There have been a few notable examples of far-sighted individuals accurately predicting dramatic technological innovations that have changed the world. Arthur C Clarke accurately predicted the internet as far back as 1974, Douglas Adams predicted Alexa (“the book” in the Hitchhiker’s Guide to the Galaxy). Some readers may remember KITT the robotic sports car with personality from the 1980s TV Show Knight Rider? Is it likely that in 10 years-time an electric driverless taxi (with or without its own personality) will silently arrive at your door and deliver you to work for a £2 fee? At the time of writing the technology currently exists to make this possible. While it is impossible to accurately peer into a crystal ball and see the future, we can be fairly sure that the future of road transport will transform in the next decade with the rise of electric vehicles (EV’s) and autonomous vehicles (AV’s) becoming an every-day reality.
There are some very important benefits to these new technologies. Currently on average every year 1650 people are killed on UK roads and 27,000 suffer catastrophic injuries. AV’s have been shown, counter-intuitively, to be significantly safer than conventional vehicles and conventional vehicles currently account for nearly 30% of carbon emissions. AV’s may also significantly benefit people made immobile through disabilities and AVs and EVs cause little noise pollution as well as significantly reducing greenhouse gas emissions compared to conventional petrol engines. The impending revolution in road transport will, it seems, unquestionably improve our lives making roads safer and enabling us to accelerate towards a more efficient, cleaner, carbon-neutral world.
This automotive revolution presents a plethora of challenges and opportunities for companies and regulators. From a legal perspective it is imperative to strike a balance between promoting innovation and safety while ensuring that the gaps between existing laws and emerging technologies are bridged. Technology lawyers must navigate a complex and evolving landscape to help their clients seize the substantial opportunities to thrive in this very fast-growing market while framing and managing new risks and liabilities. Legal specialists will have an important role in the delivery of safe a rapid automotive revolution.
|AV & EV Glossary
|Autonomous Vehicle (AV)
|A vehicle that can operate without human intervention or input.
|Advanced Driver Assistance System (ADAS)
|A set of technologies designed to assist the driver with steering, braking, and acceleration, and to provide alerts for potential hazards on the road.
|A vehicle that can communicate with other vehicles, infrastructure, and the internet.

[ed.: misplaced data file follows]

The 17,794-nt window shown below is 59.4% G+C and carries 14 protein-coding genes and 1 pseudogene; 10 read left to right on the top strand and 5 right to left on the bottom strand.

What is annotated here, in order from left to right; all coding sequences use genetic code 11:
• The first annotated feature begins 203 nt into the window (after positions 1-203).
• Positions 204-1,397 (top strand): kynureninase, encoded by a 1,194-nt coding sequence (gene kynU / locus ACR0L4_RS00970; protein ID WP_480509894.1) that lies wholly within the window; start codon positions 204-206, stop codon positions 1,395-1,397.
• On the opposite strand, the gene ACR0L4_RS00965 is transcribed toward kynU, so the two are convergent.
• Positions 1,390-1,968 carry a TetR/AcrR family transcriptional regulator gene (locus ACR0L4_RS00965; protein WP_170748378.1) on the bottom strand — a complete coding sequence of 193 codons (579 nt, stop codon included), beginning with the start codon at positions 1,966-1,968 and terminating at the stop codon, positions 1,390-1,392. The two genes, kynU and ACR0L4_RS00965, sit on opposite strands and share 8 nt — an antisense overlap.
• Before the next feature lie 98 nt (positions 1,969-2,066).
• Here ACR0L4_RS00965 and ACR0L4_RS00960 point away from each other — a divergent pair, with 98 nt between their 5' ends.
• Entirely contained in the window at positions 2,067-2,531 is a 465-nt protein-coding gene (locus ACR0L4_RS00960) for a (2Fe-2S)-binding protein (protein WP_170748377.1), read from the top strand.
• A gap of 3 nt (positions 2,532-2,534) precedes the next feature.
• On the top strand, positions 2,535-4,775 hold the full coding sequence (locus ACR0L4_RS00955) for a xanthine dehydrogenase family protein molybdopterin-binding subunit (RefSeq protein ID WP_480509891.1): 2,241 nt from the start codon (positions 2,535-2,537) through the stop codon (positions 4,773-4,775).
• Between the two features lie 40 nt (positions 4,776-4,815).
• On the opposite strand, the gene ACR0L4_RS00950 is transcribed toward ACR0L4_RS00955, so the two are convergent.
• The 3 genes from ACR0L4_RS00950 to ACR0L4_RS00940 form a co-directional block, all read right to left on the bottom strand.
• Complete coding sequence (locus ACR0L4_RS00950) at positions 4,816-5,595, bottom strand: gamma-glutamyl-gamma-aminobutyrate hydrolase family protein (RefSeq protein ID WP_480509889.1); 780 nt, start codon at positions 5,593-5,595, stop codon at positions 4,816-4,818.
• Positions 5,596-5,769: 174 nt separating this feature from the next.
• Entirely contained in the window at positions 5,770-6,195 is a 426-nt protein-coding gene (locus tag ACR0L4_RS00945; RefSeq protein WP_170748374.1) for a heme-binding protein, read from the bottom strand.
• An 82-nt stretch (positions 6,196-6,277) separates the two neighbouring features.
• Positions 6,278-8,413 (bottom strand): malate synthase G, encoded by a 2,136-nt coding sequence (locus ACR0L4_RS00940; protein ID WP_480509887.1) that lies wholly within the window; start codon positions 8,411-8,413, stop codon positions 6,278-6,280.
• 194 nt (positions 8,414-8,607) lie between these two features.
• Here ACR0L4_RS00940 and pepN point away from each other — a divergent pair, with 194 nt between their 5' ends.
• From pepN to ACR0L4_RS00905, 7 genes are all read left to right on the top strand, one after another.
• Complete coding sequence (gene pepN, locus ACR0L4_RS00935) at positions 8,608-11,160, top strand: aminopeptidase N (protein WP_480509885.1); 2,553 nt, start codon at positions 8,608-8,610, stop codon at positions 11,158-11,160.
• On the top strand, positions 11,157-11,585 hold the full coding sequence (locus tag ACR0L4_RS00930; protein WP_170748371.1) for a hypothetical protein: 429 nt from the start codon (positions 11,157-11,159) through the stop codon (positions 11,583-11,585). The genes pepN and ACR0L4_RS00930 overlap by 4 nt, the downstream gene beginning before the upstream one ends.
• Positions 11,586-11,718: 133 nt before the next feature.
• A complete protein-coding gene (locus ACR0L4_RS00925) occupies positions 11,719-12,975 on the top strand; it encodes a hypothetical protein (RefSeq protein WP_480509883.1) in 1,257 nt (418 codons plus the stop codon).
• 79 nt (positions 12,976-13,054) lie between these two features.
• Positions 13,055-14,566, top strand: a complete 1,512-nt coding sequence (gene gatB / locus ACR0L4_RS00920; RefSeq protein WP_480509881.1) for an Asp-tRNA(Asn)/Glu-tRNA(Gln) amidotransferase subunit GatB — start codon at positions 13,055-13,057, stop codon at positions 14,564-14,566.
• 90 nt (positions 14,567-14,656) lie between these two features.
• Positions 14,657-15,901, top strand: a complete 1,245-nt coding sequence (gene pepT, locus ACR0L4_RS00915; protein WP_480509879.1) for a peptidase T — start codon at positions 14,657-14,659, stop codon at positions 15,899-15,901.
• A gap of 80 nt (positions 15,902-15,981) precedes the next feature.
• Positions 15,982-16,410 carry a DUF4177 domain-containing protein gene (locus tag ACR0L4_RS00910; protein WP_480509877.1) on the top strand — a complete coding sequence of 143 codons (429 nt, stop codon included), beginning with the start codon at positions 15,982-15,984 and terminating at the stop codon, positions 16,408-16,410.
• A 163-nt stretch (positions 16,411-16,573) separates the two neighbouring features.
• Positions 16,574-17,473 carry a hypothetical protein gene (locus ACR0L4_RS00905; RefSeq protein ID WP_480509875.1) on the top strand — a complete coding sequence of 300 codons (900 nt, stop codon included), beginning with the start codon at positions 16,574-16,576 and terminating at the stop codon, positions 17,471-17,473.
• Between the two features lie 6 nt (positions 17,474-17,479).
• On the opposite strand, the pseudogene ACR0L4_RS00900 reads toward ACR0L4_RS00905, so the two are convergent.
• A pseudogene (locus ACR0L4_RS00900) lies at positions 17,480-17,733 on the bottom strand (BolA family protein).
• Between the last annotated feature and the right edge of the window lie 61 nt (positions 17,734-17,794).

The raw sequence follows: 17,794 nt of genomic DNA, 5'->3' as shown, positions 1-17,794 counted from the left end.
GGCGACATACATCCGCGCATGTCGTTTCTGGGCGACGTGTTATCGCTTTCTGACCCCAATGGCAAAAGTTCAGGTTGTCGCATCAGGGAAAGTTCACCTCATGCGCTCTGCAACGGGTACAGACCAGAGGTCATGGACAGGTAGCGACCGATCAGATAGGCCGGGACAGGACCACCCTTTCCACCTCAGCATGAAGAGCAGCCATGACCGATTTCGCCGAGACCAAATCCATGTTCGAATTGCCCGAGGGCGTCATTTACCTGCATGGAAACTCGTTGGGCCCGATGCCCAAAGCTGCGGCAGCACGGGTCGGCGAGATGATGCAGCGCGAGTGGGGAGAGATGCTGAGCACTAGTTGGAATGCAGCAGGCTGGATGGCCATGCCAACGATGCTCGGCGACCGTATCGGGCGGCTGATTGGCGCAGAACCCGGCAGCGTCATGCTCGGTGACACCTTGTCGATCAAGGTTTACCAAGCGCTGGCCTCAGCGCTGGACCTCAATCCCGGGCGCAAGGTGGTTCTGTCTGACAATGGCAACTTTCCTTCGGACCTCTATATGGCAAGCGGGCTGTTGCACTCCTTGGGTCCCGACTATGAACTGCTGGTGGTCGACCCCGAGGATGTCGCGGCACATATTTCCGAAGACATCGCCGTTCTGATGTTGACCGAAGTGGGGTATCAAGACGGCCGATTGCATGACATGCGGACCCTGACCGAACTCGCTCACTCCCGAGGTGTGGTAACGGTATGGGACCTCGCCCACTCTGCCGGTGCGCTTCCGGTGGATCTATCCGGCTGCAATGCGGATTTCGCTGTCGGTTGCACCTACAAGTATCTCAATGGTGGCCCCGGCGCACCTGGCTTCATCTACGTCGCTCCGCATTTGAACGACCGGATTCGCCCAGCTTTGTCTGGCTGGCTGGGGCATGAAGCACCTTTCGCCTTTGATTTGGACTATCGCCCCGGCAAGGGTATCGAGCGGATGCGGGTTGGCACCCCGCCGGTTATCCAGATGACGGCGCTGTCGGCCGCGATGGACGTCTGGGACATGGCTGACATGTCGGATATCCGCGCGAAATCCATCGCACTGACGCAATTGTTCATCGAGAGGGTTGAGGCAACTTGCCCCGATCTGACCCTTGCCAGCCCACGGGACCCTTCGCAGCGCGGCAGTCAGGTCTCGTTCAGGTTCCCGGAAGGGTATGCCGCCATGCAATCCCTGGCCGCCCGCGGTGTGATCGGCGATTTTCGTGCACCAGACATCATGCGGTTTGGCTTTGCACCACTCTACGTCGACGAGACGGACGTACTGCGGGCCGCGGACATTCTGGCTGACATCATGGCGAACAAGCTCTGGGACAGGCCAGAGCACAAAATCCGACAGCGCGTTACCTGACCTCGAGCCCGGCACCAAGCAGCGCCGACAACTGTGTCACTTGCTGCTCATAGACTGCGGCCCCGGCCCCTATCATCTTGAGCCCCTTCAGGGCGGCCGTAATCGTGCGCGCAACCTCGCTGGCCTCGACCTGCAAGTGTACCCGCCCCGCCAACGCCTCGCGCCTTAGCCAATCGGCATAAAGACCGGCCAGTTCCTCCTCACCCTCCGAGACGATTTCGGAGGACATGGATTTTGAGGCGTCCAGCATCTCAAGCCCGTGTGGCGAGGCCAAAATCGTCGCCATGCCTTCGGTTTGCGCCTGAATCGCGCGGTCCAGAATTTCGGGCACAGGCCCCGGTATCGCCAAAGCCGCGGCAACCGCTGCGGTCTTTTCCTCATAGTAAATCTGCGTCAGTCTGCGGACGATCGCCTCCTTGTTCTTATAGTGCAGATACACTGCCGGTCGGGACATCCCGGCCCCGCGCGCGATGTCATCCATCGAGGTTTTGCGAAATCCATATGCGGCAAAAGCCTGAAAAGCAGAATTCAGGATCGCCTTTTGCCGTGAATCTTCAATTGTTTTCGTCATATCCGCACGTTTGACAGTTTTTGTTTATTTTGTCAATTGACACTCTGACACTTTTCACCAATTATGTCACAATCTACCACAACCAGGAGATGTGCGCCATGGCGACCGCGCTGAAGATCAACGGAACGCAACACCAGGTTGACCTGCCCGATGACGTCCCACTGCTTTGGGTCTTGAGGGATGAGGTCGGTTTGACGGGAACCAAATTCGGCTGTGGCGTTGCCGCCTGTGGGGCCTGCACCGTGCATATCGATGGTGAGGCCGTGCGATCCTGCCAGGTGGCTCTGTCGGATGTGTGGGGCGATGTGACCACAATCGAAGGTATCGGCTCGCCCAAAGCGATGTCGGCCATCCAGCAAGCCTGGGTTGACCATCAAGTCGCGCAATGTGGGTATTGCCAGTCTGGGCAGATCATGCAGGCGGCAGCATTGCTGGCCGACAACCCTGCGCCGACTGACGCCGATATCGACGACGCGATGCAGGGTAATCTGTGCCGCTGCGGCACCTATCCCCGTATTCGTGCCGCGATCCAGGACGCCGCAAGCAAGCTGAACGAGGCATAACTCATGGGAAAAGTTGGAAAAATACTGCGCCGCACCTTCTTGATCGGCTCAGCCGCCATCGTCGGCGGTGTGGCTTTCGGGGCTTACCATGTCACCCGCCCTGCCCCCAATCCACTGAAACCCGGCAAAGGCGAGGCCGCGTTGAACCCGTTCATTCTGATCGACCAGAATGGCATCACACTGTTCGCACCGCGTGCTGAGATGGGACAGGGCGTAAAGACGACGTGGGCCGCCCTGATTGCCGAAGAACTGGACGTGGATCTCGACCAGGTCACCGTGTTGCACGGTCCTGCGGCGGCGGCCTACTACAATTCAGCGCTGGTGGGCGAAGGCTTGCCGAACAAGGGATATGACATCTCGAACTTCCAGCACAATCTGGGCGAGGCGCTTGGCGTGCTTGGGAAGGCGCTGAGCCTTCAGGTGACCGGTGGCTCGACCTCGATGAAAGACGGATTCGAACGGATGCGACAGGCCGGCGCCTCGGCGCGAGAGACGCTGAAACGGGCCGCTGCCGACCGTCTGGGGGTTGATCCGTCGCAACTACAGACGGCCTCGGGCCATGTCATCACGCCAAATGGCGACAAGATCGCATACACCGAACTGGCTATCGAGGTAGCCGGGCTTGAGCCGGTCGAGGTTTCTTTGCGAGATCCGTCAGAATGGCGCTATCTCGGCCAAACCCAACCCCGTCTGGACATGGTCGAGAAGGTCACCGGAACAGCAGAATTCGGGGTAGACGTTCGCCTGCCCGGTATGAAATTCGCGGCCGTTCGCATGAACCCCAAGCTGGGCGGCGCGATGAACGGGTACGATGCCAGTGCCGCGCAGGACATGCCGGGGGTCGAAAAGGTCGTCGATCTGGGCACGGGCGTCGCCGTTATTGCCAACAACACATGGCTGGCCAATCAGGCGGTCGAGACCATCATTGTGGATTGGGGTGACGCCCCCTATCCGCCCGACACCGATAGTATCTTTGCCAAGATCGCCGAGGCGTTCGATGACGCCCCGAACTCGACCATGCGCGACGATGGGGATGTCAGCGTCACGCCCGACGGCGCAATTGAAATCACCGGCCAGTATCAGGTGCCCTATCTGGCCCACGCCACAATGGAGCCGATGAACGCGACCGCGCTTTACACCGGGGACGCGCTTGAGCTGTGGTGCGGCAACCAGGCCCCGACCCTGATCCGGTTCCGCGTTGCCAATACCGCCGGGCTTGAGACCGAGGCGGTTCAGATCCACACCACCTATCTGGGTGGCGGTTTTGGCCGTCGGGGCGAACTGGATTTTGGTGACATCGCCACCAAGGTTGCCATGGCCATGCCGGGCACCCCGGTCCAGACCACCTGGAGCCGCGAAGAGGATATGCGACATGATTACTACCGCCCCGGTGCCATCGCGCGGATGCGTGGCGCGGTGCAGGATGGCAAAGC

|A remote sensing technology that uses laser beams to measure distances and create high-resolution 3D maps of an environment.
|A type of artificial intelligence that allows machines to learn and improve from experience without being explicitly programmed.
|Plug-In Hybrid Vehicle – a vehicle with both an electric and petrol engine.
|The process of combining data from multiple sensors, such as cameras, LiDAR, and radar, to create a more complete and accurate understanding of the environment.
|The fear or concern that an electric vehicle will not be able to travel far enough on a single charge to meet the needs of the driver
|The process of remotely controlling a vehicle, typically used for testing or in emergency situations.
|Vehicle-to-Everything communication, including Vehicle-to-Vehicle (V2V), Vehicle-to-Infrastructure (V2I), and Vehicle-to-Pedestrian (V2P)
1.EV Challenge: Development of a Viable Charging Infrastructure
One of the most pressing challenges facing the EV industry is the development of charging infrastructure. Without a robust charging network, EV’s are not a viable transportation option. To overcome this challenge, governments and companies must work together to incentivise the installation of charging stations and ensure they are designed to minimise strain on the electric grid.
2. EV Challenge: Human Rights Abuses in Supply Chain
Companies must consider the ethical and compliance implications of sourcing rare earth metals such as cobalt which are used in EV batteries. Ensuring that supply chains are free from human rights abuses is essential to ensure corporate social responsibility, compliance with regulatory provisions such as the Modern Slavery Act and to maintain the integrity of the EV industry.
|Unfortunately, the mining of these minerals in Congo has been associated with a range of human rights abuses, including child labour, forced labour, and unsafe working conditions.
There have also been concerns about environmental degradation and corruption related to the mining industry in the country. Efforts are being made to address the issues associated with mining in the country.
For example, some car manufacturers have committed to using only responsibly sourced materials in their batteries, and initiatives such as the Responsible Minerals Initiative aim to improve transparency and accountability in the mineral supply chain. Ensuring that supply chains are free from human rights abuses is essential for legal compliance and to maintain the integrity of the EV industry